Trying to find a certified lymphedema specialist for yourself or a loved one?
Look4LE is a mobile app, developed by the American Lymphedema Framework Project (ALFP), to help patients and families find therapists in their areas who are trained to treat lymphedema.
The app currently features almost 1,000 LANA-certified therapists, and therapists with . . . → Read More: Look4LE – A Mobile App to Locate Trained Lymphedema Specialists
Compression bandages (and compression garments – see below) used in the management of lymphedema should be properly washed on a regular basis, so skin cells and oils won’t become trapped in the fibers of the bandages and damage the integrity of the textile. Compression bandages may be machine or hand washed; machine wash . . . → Read More: How to Care for Short-Stretch Compression Bandages
Compression therapy applied by padded short-stretch bandages, compression garments, or alternative materials, such as adjustable compression devices, is an integral part of lymphedema management. The goal of compression therapy is to maintain and improve the reduction of the swelling achieved during lymphedema treatments.
It is important to understand that although the swelling in . . . → Read More: Compression Therapy and its Role in the Treatment of Lymphedema
Today I would like to share with you a report on a study of the effects of manual lymph drainage (Vodder technique) on systemic scleroderma, which was published in the January 10 issue of “Lymphologie Aktuell”, the member journal of the German Society of Lymphology.
The impacts on the quality of life . . . → Read More: Effects of Manual Lymph Drainage on Systemic Scleroderma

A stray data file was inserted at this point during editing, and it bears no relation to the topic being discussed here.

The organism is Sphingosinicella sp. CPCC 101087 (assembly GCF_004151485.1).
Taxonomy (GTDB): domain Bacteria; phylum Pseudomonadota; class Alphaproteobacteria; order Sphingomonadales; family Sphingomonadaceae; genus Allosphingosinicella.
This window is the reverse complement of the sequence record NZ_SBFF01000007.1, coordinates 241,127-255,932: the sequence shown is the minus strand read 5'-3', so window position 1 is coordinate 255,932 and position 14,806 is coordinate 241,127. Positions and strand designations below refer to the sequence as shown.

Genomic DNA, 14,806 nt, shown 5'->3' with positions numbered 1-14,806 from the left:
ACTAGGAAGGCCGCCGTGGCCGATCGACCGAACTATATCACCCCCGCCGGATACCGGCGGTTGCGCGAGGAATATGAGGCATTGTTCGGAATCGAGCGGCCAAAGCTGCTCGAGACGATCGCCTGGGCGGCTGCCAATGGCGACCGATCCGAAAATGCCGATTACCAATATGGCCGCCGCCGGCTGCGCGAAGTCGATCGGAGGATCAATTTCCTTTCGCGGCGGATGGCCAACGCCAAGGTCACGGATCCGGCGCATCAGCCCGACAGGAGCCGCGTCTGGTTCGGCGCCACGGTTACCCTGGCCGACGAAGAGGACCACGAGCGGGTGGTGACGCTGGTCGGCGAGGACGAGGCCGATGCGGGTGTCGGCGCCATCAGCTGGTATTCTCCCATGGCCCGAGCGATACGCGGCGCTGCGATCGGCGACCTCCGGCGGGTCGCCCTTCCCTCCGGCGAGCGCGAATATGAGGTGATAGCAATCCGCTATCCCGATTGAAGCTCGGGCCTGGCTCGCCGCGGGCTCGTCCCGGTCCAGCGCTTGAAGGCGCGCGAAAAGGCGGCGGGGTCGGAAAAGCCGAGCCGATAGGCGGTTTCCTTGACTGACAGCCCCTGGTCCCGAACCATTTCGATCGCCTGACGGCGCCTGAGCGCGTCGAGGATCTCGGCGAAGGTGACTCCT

Lymphedema is caused by a blockage or dysfunction of the lymphatic system, causing a disruption of the normal flow of lymph fluid, which may result in swelling affecting various parts of the body. Lymphedema most commonly presents in soft tissues of arms and legs; however, it may also affect the trunk, abdomen, head . . . → Read More: Complications of Lymphedema
Certain activities may trigger the onset of lymphedema, or may exacerbate the symptoms of existing lymphedema. Individuals affected by lymphedema and those at risk for developing it (everyone who has undergone lymph node excision and/or radiation treatments) should observe the following precautions. The “Do’s” and “Don’ts” below are based on decades of experience . . . → Read More: Do’s and Don’ts for Lymphedema of the Leg
TweetComplete decongestive therapy (CDT) is performed in two phases; in the first phase, also known as the intensive or decongestive phase, treatments are administered by trained lymphedema therapists on a daily basis until the affected body part is decongested.
The duration of the intensive phase varies with the severity of the condition and averages . . . → Read More: Self Manual Lymph Drainage for Lymphedema Affecting the Leg